Art: 048/100 Themes - Childhood

"Enfantea." Childhood. - 48/100 Themes.

Rivek's mother, step-father, and step-brother all die in a yet-to-be-determined accident. So Rivek does what any person who wants to save his own hide does - assumes his dead brother's identity. Because he is clearly too young to govern Cordelain, the lands are put under a steward, and he is sent to live with his step-father's cousin - who happens to be Bohren's father. Bohren, a spoiled only child, resents this at first, but the incident above warms him towards the intruder. When he finds out Rivek is illiterate, he teaches him to read. Thus, an epic bromance was formed.


Summer was the best. Bohren stood at the foot of an immense apple tree. He knew they were still unripe and very sour, but at eleven years old, the climbing itself was fun enough.

He grabbed the lowest branch and lifted his legs into the air for a little swing. He planted his feet against the sturdy trunk. Gingerly, he walked his hands to the base of the branch until he could wrap his entire body around the width of the tree. Using the knots in the bark as footholds, he stretched himself upwards. The first place the trunk split was low enough that he could reach it with his hands. With a small kick, he hoisted himself up into the forked limbs. 

He sat for a second in this great tree-seat, surrounded by green leaves. "Hello," he said to the nearest branch. "Nice to meet you."

He took a twig and shook it like an extended arm. "I'm sure you've heard of me. I am Sir Bohren from Tabir, and my father is the High Grand Super Lord of Tabir. And one day, I'm going to be like my dad, and I'm going to be a knight with armor covered in so many diamonds, you'll look at it, and you'll go blind. And I'm going to slay a dragon and rescue a beautiful princess with lots of yellow hair who will fall in love with me."

He stood, carefully balancing each of his legs on a branch, and bowed. It threw him off, and he quickly shrank back to seated position. Once he thought he was safe from his own teetering, he looked up. The apples had started to grow. This one right above him looked a little kind of red.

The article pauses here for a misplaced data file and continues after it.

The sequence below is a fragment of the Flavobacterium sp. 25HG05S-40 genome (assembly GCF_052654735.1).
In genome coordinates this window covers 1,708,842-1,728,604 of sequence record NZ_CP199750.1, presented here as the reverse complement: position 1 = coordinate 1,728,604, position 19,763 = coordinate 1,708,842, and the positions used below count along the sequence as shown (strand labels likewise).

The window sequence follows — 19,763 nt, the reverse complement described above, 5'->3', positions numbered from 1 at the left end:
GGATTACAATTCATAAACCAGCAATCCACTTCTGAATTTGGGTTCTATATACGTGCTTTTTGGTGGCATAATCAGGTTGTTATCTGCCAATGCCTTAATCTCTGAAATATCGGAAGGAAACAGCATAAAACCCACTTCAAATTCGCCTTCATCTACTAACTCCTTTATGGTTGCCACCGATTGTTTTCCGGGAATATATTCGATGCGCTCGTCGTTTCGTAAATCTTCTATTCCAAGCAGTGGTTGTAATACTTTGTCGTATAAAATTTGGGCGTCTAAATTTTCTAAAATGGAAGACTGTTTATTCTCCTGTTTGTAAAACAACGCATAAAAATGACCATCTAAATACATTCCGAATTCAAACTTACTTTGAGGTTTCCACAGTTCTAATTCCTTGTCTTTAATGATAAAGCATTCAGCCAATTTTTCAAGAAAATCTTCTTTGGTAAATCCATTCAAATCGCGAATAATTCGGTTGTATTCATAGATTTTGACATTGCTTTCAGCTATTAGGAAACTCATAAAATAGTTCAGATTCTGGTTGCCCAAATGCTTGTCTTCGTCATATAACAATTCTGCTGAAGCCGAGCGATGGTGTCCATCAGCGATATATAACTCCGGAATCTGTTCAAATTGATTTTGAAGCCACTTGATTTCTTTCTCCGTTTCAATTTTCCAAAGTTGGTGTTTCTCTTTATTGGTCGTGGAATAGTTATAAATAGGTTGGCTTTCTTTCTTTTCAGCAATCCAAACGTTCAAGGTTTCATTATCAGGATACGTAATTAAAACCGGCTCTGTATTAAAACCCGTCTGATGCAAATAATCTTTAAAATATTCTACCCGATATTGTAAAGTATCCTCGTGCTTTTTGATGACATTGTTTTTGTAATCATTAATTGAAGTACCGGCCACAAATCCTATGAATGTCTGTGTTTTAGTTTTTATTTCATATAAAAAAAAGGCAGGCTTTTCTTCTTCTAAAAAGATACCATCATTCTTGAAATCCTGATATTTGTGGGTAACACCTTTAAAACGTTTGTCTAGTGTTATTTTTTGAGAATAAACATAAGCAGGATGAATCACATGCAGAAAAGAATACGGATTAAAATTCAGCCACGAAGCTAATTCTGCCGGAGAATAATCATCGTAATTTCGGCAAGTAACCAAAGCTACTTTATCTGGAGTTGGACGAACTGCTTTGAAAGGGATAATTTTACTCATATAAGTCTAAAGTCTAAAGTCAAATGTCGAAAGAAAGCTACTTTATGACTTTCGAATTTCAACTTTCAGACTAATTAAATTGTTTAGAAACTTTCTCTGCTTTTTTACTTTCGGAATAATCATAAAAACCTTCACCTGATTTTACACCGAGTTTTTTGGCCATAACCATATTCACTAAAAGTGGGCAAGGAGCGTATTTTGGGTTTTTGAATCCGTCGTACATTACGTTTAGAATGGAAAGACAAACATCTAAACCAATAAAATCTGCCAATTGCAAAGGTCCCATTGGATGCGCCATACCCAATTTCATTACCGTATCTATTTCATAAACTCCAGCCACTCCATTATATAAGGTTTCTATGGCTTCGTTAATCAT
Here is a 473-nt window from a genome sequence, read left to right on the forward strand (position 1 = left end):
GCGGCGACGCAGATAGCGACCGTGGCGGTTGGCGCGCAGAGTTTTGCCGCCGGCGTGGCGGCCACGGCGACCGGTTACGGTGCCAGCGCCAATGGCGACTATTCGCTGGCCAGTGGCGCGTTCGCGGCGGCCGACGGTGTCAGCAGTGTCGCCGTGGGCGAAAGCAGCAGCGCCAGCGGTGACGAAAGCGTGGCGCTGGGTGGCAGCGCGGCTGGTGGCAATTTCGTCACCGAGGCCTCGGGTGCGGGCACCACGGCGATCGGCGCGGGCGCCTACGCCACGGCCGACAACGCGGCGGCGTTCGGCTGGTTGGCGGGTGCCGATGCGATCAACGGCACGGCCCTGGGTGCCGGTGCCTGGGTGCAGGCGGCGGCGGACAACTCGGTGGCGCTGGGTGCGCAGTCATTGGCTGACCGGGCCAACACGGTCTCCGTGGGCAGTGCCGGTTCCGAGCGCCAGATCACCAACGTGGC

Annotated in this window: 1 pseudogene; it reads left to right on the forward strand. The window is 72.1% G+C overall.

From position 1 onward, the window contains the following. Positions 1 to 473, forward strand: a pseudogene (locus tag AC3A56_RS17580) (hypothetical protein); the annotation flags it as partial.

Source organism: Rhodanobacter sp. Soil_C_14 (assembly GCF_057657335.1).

He stood again and reached his arm up. He plucked the only apple within his grasp. His mouth watered, imagining the delicious sugar and juice. Without hesitation, he bit into it, and his mouth was flooded with a sour taste so strong it made him suck in his cheeks. He spat out the wood-hard piece he had bit off and threw the rest to the ground. Gross. 

What now? He looked down from his mighty perch and saw something a few rows of trees away: a skinny boy with messy, black hair. He wore peasant's clothes that were far too big for him. The shirt he had fell to his knees. He held his arms extended towards the sky. A dozen brown sparrows sat on his outstretched limbs, tittering and flapping their wings like excited schoolgirls. 

"Hey. Hey! You! You're the new kid, right? Better move. They're going to poop on you." 

The black-haired boy looked up, right at Bohren. He dropped his arms, and the sparrows flew away in a chirping flurry. Even from this height and distance, Bohren could make out a strange shape on the boy's right cheek.

"Yeah, you! Come here." The strange boy stepped over slowly. 

"Come on." Why did he take so long just to walk over? Bohren flattened his stomach against a branch. They were deep, crossed, purple scars - one vertically down his right eye, and one horizontally across his cheekbone. So weird. Bohren leaned over to get a better look.

"What's wrong with your face?"

And Bohren fell.

He hit the ground on his left arm. Something cracked. He tried to get up, but the pain was unbearable. It was as if his entire arm were a pulsing, muscular fire. He cried.

Silently, the other boy turned and took a step away.

"You're can't leave me here!" 

The scarred boy took a knife from his pocket and snapped a twig from the low branch Bohren had been climbing on. Then, he made a spiraling cut into the edge of his shirt, turning the bottom hem into a long ribbon.

Then, he came back. He grabbed Bohren's arm, making him scream again and causing tears to roll down his face. Bohren rubbed his sniffling nose with his good arm. He put his arm back down, and a trail of clear mucous extended between his upper lip and sleeve.

"Hey!" he muttered. "That hurts." 

The boy set the branch against Bohren's arm and began wrapping it there with the ripped piece of shirt.

"Can you talk?" 

The boy narrowed his strangely bright, blue eyes and shrugged, but he continued to tie the makeshift splint around Bohren's arm. Bohren watched, tears almost lost in wonder at the bandaging process. Much to Bohren's pained chagrin, the boy finished by bending and tying the fractured arm to Bohren's chest. Bohren yelped as he tied the last knot, very, very tight. The boy gave him a small smirk. 

Did he think this was funny? "Your name. Give me your name." 


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